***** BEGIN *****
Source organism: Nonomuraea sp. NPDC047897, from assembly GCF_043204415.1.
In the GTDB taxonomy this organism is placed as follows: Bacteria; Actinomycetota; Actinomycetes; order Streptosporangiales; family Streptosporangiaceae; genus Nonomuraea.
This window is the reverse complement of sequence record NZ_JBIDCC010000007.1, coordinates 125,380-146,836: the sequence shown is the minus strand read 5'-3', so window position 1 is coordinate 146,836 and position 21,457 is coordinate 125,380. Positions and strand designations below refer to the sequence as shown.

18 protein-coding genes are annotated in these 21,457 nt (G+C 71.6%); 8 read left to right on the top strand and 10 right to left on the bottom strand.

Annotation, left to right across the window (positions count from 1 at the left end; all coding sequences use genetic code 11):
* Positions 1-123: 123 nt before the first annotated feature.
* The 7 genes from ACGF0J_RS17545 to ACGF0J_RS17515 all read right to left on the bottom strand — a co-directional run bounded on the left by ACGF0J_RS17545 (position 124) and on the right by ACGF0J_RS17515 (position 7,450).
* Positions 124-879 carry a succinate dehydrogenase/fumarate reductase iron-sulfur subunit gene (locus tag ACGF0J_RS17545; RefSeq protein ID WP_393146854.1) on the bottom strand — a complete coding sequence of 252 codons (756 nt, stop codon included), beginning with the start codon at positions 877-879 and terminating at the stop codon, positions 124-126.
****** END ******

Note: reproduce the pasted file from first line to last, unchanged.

Source organism: Nonomuraea sp. NPDC047897, from assembly GCF_043204415.1.
In the GTDB taxonomy this organism is placed as follows: Bacteria; Actinomycetota; Actinomycetes; order Streptosporangiales; family Streptosporangiaceae; genus Nonomuraea.
This window is the reverse complement of sequence record NZ_JBIDCC010000007.1, coordinates 125,380-146,836: the sequence shown is the minus strand read 5'-3', so window position 1 is coordinate 146,836 and position 21,457 is coordinate 125,380. Positions and strand designations below refer to the sequence as shown.

18 protein-coding genes are annotated in these 21,457 nt (G+C 71.6%); 8 read left to right on the top strand and 10 right to left on the bottom strand.

Annotation, left to right across the window (positions count from 1 at the left end; all coding sequences use genetic code 11):
* Positions 1-123: 123 nt before the first annotated feature.
* The 7 genes from ACGF0J_RS17545 to ACGF0J_RS17515 all read right to left on the bottom strand — a co-directional run bounded on the left by ACGF0J_RS17545 (position 124) and on the right by ACGF0J_RS17515 (position 7,450).
* Positions 124-879 carry a succinate dehydrogenase/fumarate reductase iron-sulfur subunit gene (locus tag ACGF0J_RS17545; RefSeq protein ID WP_393146854.1) on the bottom strand — a complete coding sequence of 252 codons (756 nt, stop codon included), beginning with the start codon at positions 877-879 and terminating at the stop codon, positions 124-126.